Review – As You Like It

Aug 16 2013 | By More

✭✭✭✩✩  Involving, energetic fun

As you Like It: Vanashree Thapliyal Photo © Rob Shields

As you Like It: Vanashree Thapliyal Photo © Rob Shields

The Royal Scots Club (Venue 241)
Mon 12 – Sat 17 August 2013
Review by Hugh Simpson

There are no tricks or real surprises in Arkle Theatre Company’s As You Like It at The Royal Scots Club, but this accessible, pacy production would be an ideal introduction for Shakespeare novices.

The usual cross-dressing and confusion of Shakespearean comedy abound here. Rosalind, daughter of an exiled Duke, has been allowed to remain at the court of her usurper uncle in order to provide company for her cousin Celia.

Now banished, Rosalind (disguised, naturally, as a man) journeys to the forest in search of her father, accompanied by Celia and the fool Touchstone. Her beloved Orlando, meanwhile, also banished, also ends up in the forest, where he meets Rosalind. Who now, of course, is a man….

This play goes against the usual conventions in Shakespeare by having the ‘courtly’ characters speak mainly in prose rather than blank verse. This could make it easier for modern actors; however, the distancing effect of verse can lead to a greater effort on the part of the performer to make herself understood. There are many occasions here, particularly early on, where intonation seems decidedly awkward and pauses appear in peculiar places.

The more artificial the situation seems, the more effective it is. Early expository scenes between Rosalind and Celia are difficult to follow, but once they reach the Forest of Arden, there is a huge improvement. The extra layer of artifice provided by Rosalind’s disguise as Ganymede transforms Bronagh Finlay’s performance and she really shines in the second half. Catriona Ruth Paterson also settles down as Celia, and her range of sulky facial expressions threatens to steal more than one scene.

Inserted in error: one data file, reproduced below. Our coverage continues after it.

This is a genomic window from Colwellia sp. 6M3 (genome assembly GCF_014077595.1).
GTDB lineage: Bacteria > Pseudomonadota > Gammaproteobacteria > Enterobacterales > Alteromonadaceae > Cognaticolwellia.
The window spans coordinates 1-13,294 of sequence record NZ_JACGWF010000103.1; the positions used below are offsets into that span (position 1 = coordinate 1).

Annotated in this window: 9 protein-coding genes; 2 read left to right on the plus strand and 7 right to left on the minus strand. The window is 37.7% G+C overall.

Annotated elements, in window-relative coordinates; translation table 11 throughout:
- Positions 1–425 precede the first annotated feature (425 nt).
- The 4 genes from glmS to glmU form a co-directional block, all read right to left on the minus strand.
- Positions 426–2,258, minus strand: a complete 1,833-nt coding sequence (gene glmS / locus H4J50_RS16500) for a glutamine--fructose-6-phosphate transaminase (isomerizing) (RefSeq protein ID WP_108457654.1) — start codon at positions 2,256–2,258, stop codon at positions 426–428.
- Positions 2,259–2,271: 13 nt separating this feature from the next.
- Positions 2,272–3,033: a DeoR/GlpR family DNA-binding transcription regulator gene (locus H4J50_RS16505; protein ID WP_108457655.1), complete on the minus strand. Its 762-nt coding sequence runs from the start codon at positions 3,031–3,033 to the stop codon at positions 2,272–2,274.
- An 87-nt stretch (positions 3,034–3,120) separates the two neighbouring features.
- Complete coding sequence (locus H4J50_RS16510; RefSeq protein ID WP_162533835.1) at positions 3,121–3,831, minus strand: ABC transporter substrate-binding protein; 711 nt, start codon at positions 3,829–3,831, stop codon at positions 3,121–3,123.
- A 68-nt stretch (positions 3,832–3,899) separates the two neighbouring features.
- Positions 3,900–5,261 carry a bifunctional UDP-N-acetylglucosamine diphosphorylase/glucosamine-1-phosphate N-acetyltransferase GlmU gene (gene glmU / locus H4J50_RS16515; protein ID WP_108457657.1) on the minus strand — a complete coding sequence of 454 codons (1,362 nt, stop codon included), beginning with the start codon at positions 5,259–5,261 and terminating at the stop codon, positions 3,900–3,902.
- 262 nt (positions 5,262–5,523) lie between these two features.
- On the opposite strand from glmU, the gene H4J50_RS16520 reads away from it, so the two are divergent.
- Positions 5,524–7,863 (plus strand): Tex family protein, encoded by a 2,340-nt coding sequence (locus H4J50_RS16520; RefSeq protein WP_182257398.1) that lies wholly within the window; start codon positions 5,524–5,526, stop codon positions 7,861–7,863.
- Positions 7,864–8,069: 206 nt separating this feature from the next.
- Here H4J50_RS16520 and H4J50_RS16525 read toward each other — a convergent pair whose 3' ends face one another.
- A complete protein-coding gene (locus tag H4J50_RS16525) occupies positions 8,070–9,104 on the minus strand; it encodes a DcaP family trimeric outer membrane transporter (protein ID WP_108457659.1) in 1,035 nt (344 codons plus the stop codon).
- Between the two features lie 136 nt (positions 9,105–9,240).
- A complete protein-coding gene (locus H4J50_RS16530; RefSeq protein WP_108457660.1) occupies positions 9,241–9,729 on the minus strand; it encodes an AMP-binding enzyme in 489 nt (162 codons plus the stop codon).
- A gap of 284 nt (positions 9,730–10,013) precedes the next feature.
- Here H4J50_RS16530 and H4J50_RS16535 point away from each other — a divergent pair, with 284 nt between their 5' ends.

The play flies along

Jamie Lynch (Orlando) and Alex Staniforth (his evil brother Oliver) both overcome early nerves to turn in likeably eager performances. Lynch also participates in a hugely enjoyable, superbly choreographed WWE-tinged wrestling bout with Bill Addison, who demonstrates versatility as the snarling fighter Charles and the gormless shepherd Silvius. Ian Menzies and Bev Wright also show adaptability in doubling up contrasting roles.

Ian Aldred, who plays both Dukes, is perhaps the most impressive vocally, making Shakespeare’s language sound simultaneously poetic and natural. Similarly impressive is Graham Bell (the melancholy Jaques) whose rendering of the ‘Seven Ages of Man’ speech is a delight. Vanashree Thapliyal, who plays Phebe, the shepherdess who unfortunately sets her sights on Ganymede, shows good comic timing.

Judicious cuts mean that the play flies along, but remove much of the involvement of Touchstone, leaving Gillian Taylor with less to do in the role. She makes a worthy stab at the perennially difficult task of mining 400-year-old humour for laughs, making an unusually thoughtful, almost cynical Fool.

Director Danielle Farrow could perhaps have tightened up on some of those uncertain speeches, but makes imaginative use of the acting space, and most importantly ensures the pace never flags. Great credit must also go to fight choreographer Christopher McPhillips for that wrestling scene, whose sparky, involving energy epitomises an enjoyable production.

Running time 1 hour 35 minutes
Run ends Sat 17 August 2013
Daily at 6.15 pm
Venue 241, The Royal Scots Club, 29-31 Abercromby Place, EH3 6QE
Tickets from
Arkle Theatre website:


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